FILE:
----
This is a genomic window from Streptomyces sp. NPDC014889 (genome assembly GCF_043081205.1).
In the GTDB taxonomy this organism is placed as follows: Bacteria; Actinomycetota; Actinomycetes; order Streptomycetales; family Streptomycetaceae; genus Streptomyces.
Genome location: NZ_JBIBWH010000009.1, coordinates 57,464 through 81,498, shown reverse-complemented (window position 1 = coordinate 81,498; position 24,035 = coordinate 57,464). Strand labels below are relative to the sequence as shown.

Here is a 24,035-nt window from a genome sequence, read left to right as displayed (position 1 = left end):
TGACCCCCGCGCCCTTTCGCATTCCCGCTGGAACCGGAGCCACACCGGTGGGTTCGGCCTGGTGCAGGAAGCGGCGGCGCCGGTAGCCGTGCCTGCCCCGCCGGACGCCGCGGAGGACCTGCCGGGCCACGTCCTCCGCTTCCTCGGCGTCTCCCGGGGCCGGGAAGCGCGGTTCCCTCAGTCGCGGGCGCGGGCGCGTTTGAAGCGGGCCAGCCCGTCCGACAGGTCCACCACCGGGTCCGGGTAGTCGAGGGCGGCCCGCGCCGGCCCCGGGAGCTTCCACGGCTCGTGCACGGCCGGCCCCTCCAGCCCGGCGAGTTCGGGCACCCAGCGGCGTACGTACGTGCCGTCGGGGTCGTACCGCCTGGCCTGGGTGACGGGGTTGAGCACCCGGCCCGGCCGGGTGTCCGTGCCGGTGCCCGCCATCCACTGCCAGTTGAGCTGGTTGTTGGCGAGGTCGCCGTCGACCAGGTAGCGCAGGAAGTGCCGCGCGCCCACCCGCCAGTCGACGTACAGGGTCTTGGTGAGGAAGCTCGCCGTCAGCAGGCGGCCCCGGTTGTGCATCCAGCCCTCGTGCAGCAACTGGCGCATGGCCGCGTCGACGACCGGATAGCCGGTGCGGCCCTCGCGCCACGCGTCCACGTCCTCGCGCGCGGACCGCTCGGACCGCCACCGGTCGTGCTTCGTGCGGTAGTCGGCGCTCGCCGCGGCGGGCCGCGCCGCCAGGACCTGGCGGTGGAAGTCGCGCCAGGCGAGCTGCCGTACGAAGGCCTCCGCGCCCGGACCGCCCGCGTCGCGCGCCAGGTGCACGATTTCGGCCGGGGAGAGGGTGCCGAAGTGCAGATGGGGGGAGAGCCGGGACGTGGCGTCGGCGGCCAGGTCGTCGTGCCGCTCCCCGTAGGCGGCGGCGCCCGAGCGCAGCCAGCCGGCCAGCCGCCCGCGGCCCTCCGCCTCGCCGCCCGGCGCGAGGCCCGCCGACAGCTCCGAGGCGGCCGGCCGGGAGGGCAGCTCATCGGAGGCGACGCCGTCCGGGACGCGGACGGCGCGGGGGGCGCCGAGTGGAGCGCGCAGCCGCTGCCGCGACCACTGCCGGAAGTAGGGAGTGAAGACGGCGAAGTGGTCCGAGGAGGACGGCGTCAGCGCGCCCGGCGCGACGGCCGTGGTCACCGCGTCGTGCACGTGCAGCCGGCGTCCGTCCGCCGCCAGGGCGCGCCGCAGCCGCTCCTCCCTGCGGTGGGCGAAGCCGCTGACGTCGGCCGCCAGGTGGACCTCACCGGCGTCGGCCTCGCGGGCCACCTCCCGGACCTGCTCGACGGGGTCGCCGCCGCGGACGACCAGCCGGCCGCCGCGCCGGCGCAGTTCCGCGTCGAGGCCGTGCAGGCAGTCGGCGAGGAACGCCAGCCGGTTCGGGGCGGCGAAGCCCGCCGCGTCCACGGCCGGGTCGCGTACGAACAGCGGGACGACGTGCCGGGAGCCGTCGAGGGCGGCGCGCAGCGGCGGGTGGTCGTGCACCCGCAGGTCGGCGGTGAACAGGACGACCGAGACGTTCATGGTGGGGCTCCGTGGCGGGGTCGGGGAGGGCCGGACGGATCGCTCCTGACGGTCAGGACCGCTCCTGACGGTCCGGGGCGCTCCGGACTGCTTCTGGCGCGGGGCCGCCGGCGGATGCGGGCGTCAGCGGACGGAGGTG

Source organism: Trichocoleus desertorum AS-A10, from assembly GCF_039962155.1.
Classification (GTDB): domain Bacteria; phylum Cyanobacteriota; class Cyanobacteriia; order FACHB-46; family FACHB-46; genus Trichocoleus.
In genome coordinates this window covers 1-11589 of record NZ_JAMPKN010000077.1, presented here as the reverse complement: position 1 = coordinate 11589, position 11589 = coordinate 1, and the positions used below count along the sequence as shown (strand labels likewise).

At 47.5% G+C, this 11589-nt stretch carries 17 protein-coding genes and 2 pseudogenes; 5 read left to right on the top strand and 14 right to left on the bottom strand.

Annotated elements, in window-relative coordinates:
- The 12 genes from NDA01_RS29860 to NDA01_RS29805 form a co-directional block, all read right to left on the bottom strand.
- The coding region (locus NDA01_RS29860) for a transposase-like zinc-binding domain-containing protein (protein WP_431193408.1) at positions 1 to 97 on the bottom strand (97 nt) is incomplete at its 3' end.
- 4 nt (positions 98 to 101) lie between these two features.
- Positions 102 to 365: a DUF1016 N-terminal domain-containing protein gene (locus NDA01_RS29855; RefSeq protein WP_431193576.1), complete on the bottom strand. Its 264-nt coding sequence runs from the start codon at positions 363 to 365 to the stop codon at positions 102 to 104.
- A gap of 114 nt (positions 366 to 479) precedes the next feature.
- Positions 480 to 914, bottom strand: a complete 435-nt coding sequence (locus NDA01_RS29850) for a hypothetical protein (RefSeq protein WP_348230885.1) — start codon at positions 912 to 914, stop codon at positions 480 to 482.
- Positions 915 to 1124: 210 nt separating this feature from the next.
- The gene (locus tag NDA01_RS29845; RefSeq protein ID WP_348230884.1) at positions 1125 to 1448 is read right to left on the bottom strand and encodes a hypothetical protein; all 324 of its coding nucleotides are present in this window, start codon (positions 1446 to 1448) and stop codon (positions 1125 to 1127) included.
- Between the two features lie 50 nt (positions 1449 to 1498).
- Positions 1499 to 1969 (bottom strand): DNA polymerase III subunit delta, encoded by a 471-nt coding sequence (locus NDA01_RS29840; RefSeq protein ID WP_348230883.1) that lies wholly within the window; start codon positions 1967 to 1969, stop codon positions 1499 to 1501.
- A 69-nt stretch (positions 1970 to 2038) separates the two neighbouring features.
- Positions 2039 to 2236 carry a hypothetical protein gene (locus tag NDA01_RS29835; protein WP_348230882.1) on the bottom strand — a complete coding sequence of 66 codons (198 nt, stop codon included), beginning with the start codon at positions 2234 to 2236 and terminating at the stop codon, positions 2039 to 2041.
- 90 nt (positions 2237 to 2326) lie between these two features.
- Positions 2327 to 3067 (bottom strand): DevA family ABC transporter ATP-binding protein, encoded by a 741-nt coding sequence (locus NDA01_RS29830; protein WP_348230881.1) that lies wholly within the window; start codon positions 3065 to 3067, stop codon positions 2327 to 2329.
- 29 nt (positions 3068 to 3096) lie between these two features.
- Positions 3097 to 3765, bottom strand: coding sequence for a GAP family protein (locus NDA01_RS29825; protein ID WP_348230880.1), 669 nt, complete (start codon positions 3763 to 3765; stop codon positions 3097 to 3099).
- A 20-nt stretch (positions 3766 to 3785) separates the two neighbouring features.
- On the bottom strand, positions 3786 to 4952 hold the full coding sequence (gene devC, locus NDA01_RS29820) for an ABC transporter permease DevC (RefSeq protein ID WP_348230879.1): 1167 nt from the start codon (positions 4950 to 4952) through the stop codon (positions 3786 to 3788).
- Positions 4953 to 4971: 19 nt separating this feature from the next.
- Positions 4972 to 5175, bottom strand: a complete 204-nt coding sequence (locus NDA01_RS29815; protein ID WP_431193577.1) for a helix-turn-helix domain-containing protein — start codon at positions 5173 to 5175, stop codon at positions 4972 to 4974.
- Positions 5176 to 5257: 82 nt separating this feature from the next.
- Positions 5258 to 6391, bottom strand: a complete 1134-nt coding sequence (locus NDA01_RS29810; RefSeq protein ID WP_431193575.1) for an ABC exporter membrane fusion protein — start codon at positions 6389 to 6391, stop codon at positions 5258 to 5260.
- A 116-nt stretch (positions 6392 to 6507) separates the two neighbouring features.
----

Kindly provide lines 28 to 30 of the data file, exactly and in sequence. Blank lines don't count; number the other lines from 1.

- On the bottom strand, positions 3786 to 4952 hold the full coding sequence (gene devC, locus NDA01_RS29820) for an ABC transporter permease DevC (RefSeq protein ID WP_348230879.1): 1167 nt from the start codon (positions 4950 to 4952) through the stop codon (positions 3786 to 3788).
- Positions 4953 to 4971: 19 nt separating this feature from the next.
- Positions 4972 to 5175, bottom strand: a complete 204-nt coding sequence (locus NDA01_RS29815; protein ID WP_431193577.1) for a helix-turn-helix domain-containing protein — start codon at positions 5173 to 5175, stop codon at positions 4972 to 4974.